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Welfare to Work
 
 More of this Feature
• Part 1: About Welfare to Work
 
 Related Resources
• Acing Interviews
• Apprenticeship Programs
• Entry-Level Jobs
• Government Job Sites
• Internships
• Landing a Government Job
• Social Security Benefits
• Surviving Layoff
• Temping for a Living
• Unemployment Benefits
• Workers' Compensation
• Writing Employment Letters
• Writing Resumes
 
 Elsewhere on the Web
Federal
• Administration for Children and Families (TANF)
• Ticket to Work (Social Security Disability)
• Welfare to Work

State and Local
• America's Service Locator
• One-Stop Career Centers
• State & Local Resource Links
• Work Incentives Activities for Disabled People
 

Part 2: Welfare to Work Programs

While there's certainly no shortage of welfare reform information on the Web for government agencies, employers and just about every other organization under the sun, resources that lead to the "helping-hand" welfare to work programs don't exactly leap out at those who need them most. Many are simply existing and reformed programs and services that are not necessarily called Welfare to Work programs, such as apprenticeship programs, state unemployment benefits, Social Security benefits, and general government job resources. However, unemployed, disadvantaged and disabled people may take advantage of any of the appropriate Federal, state and local government programs and services to avoid or get off the welfare rolls, or meet minimum work and training requirements to collect welfare.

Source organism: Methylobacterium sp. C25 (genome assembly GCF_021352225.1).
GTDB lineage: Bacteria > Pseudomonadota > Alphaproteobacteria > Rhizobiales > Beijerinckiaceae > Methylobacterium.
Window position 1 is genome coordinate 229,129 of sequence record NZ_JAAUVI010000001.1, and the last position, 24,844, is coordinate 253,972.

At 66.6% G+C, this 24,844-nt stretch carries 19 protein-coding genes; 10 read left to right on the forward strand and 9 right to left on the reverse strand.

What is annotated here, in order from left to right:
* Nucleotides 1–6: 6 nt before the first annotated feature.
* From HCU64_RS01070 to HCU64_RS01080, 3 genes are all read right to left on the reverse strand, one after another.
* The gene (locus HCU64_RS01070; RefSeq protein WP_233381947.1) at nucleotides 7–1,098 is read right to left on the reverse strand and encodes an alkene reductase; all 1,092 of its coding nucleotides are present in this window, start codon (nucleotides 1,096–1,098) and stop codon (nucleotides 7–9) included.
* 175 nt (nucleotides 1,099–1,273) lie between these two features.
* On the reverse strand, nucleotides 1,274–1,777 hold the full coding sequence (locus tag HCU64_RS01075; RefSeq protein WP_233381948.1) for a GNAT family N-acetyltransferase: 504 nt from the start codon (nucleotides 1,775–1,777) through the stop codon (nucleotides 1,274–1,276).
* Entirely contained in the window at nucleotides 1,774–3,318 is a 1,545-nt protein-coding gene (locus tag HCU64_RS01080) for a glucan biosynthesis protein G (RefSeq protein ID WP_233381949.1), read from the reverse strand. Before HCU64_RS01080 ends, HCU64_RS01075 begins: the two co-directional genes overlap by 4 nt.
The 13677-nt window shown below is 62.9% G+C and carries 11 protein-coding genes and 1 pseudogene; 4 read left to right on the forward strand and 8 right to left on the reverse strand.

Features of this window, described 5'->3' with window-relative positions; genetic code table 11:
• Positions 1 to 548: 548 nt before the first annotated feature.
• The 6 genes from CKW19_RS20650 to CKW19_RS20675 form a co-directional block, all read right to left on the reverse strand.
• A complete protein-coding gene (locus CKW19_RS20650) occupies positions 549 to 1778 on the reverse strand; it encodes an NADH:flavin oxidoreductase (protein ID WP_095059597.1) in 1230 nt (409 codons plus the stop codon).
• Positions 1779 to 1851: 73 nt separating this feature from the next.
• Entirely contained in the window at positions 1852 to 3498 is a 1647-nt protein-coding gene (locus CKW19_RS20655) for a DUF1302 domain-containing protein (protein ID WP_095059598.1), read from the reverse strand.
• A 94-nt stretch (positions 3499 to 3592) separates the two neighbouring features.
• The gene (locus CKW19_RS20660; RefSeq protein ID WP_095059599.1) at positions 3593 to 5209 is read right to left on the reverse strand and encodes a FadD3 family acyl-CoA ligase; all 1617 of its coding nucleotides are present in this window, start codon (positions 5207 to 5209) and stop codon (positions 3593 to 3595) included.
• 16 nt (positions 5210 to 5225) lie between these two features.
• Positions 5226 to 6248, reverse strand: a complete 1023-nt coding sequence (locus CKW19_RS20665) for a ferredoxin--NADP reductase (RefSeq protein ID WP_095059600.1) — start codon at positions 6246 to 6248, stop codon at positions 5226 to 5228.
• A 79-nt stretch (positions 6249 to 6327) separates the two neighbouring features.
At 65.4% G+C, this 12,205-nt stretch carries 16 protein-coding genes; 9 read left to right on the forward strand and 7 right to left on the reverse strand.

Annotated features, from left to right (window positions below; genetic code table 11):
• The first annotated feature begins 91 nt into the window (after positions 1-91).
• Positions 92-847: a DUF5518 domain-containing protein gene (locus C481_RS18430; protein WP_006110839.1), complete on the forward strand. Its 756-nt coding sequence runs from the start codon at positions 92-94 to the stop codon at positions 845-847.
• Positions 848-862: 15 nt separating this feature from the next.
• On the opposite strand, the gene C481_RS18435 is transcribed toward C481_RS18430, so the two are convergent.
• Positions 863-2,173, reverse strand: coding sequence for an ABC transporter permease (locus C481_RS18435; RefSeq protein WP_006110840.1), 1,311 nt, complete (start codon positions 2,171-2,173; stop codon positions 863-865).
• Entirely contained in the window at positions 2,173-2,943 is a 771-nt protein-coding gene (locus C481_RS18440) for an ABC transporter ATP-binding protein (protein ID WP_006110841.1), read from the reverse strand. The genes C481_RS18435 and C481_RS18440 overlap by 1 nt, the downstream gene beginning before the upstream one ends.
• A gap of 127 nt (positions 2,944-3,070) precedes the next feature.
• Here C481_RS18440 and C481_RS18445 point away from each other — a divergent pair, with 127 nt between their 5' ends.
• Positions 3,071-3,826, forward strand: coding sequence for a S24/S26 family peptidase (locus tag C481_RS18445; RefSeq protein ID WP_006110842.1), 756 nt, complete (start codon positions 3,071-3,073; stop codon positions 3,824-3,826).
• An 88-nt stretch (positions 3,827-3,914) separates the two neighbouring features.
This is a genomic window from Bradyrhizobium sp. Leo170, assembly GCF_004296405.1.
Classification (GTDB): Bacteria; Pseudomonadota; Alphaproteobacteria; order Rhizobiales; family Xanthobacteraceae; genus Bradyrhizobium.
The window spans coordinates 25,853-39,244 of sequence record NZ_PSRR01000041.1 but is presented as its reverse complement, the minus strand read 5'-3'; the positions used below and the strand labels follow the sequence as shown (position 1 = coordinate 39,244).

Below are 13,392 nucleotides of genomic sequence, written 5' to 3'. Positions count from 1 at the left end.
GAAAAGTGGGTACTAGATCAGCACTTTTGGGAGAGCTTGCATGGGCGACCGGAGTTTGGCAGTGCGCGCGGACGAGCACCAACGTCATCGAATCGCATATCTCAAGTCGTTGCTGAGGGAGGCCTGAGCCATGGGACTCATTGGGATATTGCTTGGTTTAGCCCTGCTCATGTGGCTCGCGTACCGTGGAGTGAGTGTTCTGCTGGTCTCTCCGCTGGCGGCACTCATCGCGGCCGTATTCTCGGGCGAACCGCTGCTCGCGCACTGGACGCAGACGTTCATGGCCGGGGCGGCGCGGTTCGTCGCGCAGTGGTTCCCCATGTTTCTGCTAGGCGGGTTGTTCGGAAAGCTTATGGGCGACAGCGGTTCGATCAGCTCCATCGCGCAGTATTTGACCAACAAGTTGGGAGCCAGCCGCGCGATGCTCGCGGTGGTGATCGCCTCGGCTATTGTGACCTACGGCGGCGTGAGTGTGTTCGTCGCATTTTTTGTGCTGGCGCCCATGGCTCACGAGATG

Below are just a few of the programs and services associated with Welfare to Work. To research more, click the resources listed under Elsewhere on the Web in the sidebar to your right.

Worker-Trainee Program

Although originally established in 1968 as a response to high unemployment in depressed communities, President Clinton directed government agencies to use the program as a way to hire people off the welfare rolls. The program gives promising entry-level candidates an opportunity to "earn while they learn" marketable skills and good work habits, that are important for government jobs. Hiring agencies select candidates mostly on their willingness to learn and do simple, routine work.

Agencies hire worker-trainees as temporary employees. Once trainees satisfactorily complete three years of service, the employing agencies might move them into career positions. Federal agencies announce these vacancies on their Web sites, through state and local government job service offices (e.g., One-Stop Centers), on the Federal Employment Information System, or all of the above. (USAJobs is one way for candidates and hiring agencies to access the System. For more ways, see the article "Landing a US Government Job".) For more information about the program including salaries, promotions and benefits, see the Worker-Trainee Program by the U.S. Office of Personnel Management. Veterans' Preference does not apply in this case, but it does for most other government jobs.

Veterans' Preference

Speaking of which, Veterans' Preference is one way for veterans and disabled veterans to try to stay out of the ranks of the unemployed and off the welfare rolls. If you qualify, you'll receive preferential consideration when applying for government jobs.

Job Corps

This is an education and job-training program at the community level for "at-risk" youth, ages 16 through 24. It provides disadvantaged young people with academic, vocational and social-skills training, to help them gain independence and land long-term jobs or continue their education. For information about qualifying, enrolling and locating the nearest training center, browse the Job Corps Web site. Job Corps Connections is for employers interested in learning more and hiring students.

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